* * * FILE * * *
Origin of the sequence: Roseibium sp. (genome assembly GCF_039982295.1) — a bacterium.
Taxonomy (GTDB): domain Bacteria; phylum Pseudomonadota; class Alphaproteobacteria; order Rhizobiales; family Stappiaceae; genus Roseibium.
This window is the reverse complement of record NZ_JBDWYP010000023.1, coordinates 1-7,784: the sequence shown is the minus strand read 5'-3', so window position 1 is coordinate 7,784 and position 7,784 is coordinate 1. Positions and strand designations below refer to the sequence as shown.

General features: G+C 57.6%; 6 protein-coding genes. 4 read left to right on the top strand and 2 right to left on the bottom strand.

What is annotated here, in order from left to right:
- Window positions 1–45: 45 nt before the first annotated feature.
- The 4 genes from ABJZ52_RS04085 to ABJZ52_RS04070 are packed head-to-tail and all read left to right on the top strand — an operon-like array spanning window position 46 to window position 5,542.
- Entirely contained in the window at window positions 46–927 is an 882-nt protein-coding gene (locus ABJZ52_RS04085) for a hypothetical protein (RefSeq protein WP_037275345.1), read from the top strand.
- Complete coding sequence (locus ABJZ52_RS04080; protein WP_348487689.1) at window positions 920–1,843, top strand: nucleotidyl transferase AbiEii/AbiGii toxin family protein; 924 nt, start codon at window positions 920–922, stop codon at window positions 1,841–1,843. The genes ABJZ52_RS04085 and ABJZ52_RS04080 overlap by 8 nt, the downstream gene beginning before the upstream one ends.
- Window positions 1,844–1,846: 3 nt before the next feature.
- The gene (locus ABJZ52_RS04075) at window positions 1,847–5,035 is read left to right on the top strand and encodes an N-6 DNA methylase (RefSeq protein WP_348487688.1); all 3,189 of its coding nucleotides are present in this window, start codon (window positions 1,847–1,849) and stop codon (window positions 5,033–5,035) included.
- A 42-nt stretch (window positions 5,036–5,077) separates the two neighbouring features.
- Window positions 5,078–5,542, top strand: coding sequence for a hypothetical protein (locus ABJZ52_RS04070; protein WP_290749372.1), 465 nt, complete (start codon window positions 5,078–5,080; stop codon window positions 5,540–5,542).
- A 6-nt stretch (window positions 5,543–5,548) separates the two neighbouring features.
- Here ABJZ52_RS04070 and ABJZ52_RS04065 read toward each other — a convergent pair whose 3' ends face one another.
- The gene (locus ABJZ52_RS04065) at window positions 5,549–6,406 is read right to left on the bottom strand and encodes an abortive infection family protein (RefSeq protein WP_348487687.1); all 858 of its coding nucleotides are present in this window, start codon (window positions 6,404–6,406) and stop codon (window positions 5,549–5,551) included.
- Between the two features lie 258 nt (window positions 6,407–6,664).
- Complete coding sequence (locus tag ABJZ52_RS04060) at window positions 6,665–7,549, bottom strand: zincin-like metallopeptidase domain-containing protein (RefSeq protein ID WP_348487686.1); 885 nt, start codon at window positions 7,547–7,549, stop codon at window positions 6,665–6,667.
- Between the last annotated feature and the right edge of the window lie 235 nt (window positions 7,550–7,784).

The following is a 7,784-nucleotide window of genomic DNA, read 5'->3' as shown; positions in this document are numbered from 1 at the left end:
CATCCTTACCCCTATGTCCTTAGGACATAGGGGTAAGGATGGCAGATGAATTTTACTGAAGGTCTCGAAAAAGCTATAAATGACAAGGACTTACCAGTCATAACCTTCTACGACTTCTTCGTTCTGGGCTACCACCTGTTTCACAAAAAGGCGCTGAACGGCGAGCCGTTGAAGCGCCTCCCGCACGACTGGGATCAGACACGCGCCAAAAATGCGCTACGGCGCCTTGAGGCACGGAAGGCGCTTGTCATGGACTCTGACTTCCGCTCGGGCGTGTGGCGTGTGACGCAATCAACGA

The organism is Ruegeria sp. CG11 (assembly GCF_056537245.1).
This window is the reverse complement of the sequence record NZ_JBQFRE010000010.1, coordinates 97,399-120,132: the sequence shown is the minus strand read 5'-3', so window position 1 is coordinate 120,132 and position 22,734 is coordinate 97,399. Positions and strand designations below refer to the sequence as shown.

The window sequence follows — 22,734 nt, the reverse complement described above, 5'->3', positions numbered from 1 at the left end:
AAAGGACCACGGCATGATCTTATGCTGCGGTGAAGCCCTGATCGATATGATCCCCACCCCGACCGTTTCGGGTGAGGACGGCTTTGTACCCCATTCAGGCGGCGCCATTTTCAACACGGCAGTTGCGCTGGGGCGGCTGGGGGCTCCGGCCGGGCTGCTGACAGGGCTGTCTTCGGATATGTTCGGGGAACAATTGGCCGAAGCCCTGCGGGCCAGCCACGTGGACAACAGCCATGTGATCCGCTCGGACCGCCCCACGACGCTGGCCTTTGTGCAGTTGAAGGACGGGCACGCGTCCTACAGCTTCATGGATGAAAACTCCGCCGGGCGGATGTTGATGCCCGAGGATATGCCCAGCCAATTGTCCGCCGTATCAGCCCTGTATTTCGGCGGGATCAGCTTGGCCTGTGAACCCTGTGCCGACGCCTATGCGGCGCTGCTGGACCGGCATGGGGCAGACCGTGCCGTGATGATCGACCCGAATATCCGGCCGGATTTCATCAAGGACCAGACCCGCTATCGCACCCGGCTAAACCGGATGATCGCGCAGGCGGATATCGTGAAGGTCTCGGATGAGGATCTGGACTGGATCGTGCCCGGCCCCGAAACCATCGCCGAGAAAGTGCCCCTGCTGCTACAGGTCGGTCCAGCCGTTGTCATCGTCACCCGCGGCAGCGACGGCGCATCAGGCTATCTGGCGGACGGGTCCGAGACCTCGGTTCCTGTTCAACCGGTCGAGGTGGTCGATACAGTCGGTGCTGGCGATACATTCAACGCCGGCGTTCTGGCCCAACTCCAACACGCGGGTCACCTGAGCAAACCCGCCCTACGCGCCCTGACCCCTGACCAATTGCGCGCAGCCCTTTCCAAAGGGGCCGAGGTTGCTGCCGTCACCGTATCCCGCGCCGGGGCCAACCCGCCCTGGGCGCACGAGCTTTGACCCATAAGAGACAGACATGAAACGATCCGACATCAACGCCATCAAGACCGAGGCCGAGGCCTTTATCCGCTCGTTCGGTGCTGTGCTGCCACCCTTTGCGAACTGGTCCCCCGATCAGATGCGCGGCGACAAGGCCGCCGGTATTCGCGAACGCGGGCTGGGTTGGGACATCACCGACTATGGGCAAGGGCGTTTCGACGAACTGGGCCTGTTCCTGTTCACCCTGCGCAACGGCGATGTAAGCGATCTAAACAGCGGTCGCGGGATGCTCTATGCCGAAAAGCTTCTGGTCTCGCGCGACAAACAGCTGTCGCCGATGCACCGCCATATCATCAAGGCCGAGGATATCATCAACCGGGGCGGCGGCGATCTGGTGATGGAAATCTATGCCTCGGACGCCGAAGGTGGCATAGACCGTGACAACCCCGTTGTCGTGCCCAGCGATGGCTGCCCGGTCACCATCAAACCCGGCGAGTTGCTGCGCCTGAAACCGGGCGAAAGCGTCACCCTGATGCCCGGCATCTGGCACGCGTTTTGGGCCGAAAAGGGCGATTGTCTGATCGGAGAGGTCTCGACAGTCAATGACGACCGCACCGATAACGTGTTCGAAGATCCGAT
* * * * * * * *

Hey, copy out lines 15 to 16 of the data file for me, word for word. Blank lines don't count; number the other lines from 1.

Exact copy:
- Here ABJZ52_RS04070 and ABJZ52_RS04065 read toward each other — a convergent pair whose 3' ends face one another.
- The gene (locus ABJZ52_RS04065) at window positions 5,549–6,406 is read right to left on the bottom strand and encodes an abortive infection family protein (RefSeq protein WP_348487687.1); all 858 of its coding nucleotides are present in this window, start codon (window positions 6,404–6,406) and stop codon (window positions 5,549–5,551) included.